Not surprising really as we know there is good evidence that: firms with high levels of corporate responsibility are better managed, firms with mutual models of ownership were more robust in the financial crisis, firms perceived as more ethical can have an advantage in recruiting the best talent, and traditional non-profits are realising that profit can actually significantly enhance and sustain their social impact. Yet, I bet you a dollar that for all the premiums and competitive advantages that businesses believe they can gain from being ‘best in pack’ on corporate responsibility they will always default around the board room to looking at price and how they can reduce costs to maximise profit.

This is perfectly rational in the current model of capitalism as any good business person would tell you: to increase profits you need to either reduce costs or increase sales – ideally both!  Now, I think for those of us passionate about strengthening society, what we really want to see is increased sales of goods and services that increase social bonds and relationships within communities. For example sales of TVs and Xboxs that encourage people to isolate themselves in their own rooms are actually not good for society, while services such as open-air music festivals which enable people to come together and interact with each other are good.

So, a more inclusive model of capitalism is actually much more than mainstreaming corporate responsibility within the system and institutions. It is about the next generation of businesses and enterprises enabling citizens to come together and interact within communities, rather than consume in isolation. Those organisations – whether they be commercially or socially driven – who can most effectively innovative to connect people will be the ones that can do the most good for society. It’s an open question whether such collaborative goods and services will be purchased in place of personal consumer goods (which would have a profound impact on the current model of capitalism) or whether they will be purchased in addition to current personal consumption habits.

Big lottery winners

Last week the organisation which awards money, generated from the massively popular UK National Lottery game, to good causes announced its priorities for the next three years. Given that BIG (the name of the grant-giving organisation) will have a cool £1.5bn to spend the potential to support good causes in Britain is immense. A lot of their priorities sound absolutely right – such as supporting good causes which focus on preventing expensive social problems in the first place. Yet, given the problems British society is struggling with at the moment (i.e. youth unemployment over a million) and the consequences communities absorb (i.e. the london riots) could there be the potential to do something game-changing with that substantial pot of money?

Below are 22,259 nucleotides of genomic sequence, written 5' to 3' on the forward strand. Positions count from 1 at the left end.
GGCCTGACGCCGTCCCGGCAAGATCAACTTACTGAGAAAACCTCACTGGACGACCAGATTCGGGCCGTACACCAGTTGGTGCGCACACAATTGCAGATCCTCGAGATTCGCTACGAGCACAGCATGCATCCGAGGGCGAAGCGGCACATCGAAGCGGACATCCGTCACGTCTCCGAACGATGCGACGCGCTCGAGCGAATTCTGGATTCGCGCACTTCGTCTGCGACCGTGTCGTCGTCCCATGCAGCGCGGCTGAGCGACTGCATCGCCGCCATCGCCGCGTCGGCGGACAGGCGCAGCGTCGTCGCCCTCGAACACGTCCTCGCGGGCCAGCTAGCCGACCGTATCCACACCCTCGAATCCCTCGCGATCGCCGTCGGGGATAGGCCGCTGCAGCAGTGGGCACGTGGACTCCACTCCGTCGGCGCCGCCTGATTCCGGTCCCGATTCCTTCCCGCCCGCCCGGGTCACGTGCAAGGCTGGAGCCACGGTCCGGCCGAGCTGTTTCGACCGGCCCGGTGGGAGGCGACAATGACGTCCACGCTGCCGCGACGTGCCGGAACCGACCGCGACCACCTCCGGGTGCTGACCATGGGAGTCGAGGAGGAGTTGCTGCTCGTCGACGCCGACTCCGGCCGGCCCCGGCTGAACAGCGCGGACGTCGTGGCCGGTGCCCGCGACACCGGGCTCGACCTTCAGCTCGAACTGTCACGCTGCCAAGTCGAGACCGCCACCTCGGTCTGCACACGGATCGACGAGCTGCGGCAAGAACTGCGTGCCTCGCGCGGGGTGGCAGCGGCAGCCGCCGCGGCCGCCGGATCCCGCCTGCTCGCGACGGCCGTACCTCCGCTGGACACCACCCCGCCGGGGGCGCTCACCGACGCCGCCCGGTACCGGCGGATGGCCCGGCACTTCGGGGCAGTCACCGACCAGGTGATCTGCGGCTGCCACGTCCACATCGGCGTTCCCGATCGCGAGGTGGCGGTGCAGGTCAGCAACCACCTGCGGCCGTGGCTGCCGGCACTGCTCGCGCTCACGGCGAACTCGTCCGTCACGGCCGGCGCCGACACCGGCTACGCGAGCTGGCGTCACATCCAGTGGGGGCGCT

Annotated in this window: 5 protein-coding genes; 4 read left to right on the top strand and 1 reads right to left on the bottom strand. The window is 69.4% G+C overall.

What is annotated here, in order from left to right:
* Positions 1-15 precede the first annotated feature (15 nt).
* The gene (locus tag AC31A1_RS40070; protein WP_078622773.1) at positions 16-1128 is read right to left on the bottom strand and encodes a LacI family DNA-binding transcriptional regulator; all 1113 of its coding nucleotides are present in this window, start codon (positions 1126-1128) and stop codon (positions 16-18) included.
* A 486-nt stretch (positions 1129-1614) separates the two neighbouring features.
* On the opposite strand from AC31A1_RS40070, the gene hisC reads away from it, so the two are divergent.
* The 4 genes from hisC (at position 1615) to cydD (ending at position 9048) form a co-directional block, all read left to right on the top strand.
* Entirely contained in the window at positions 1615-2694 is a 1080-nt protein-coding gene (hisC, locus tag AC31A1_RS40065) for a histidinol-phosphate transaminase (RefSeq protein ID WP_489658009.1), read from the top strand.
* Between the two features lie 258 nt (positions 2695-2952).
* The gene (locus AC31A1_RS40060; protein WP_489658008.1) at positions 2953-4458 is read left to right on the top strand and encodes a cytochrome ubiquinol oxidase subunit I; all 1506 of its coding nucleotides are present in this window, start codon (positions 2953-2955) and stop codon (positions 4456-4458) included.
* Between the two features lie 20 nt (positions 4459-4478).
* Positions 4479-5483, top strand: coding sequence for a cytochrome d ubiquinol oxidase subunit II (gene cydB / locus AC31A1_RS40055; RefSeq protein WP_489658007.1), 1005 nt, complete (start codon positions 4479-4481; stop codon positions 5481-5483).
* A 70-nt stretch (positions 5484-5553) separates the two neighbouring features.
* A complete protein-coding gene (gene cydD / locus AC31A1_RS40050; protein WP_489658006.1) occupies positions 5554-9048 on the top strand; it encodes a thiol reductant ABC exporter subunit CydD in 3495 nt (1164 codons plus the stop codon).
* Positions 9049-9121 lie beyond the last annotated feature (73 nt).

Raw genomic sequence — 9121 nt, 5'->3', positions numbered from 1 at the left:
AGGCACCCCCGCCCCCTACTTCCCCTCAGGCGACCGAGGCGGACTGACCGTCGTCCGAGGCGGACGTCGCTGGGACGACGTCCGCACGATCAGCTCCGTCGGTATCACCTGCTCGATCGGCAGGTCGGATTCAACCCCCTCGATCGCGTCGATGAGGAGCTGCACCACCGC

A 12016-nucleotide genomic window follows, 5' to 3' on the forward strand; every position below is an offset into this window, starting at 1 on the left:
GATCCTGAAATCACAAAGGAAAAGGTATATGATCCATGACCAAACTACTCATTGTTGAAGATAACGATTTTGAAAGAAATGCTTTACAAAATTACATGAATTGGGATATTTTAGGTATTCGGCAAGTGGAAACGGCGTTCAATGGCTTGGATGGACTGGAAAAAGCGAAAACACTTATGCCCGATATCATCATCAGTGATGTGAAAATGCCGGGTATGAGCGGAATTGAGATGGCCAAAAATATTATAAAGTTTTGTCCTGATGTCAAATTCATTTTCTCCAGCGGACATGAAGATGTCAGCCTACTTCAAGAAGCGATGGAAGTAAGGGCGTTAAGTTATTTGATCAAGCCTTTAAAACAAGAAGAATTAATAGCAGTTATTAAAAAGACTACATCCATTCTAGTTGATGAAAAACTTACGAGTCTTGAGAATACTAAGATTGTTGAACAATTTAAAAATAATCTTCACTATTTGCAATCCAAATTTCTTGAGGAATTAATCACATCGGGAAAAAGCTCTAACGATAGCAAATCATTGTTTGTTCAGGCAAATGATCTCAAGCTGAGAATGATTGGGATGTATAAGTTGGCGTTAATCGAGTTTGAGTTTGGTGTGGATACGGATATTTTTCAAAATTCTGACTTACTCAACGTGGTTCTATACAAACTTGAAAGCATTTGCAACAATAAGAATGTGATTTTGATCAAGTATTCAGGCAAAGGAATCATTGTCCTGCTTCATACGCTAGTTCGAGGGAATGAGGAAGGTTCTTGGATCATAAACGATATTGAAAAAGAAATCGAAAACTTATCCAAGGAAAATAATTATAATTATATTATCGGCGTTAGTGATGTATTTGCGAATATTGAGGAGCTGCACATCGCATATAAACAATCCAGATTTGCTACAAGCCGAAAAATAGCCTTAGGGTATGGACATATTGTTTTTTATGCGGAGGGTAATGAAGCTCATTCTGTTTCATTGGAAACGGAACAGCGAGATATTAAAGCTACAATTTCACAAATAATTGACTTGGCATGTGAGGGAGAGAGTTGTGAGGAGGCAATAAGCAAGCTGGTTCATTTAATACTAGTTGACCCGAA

The way the money is spent is as important to society as what it is spent on and how much is spent. How does the money get from the hands of the lottery players to the good causes? Well at the moment 13% of every ticket cost is centrally collated and then distributed to a wide variety of good causes through the administrative organisation called BIG. State politicians traditionally have let BIG run their grant funding programs independent of government directions, which given the incentives for short-term popularist programs in the Westminster model is probably a good thing.

However, does the allocation of £1.5bn via appointed officials really engage society and strengthen the bonds and relationships within communities that we know are especially vital in times of economic hardship? Maybe, but I think there is a more effective way of allocating the money. Why not allocate the cash equally between the 150 top tier local administrations in the UK (equivalent of the 58 counties in California) for the next 3 years and then use it as a challenge fund for everybody aged under 25 to enhance their community? Rather than funds being allocated by officials, the local councillors together with local business partners could hold “dragon’s den” style sessions in the town halls to allocate the money.

JobCentrePlus and providers of the work programme together with local mentors from local businesses could encourage and support young people to develop pitches and implementation plans to put in front of the judging panel. Equally existing good cause organisations which currently rely of lottery grants may be forced to amend their business model so that they employ some more young people to make the pitch for them. Either way, there is real potential for the £1.5bn over the next 3 years to be focused on engaging and creates opportunities for young people to be active in the labour market through the spending system alone. Who knows maybe some young people will come forward with an awesome idea to ensure decent community support for the elderly living alone – a crisis that is now really biting across many local authorities in the UK as local service budgets become smaller.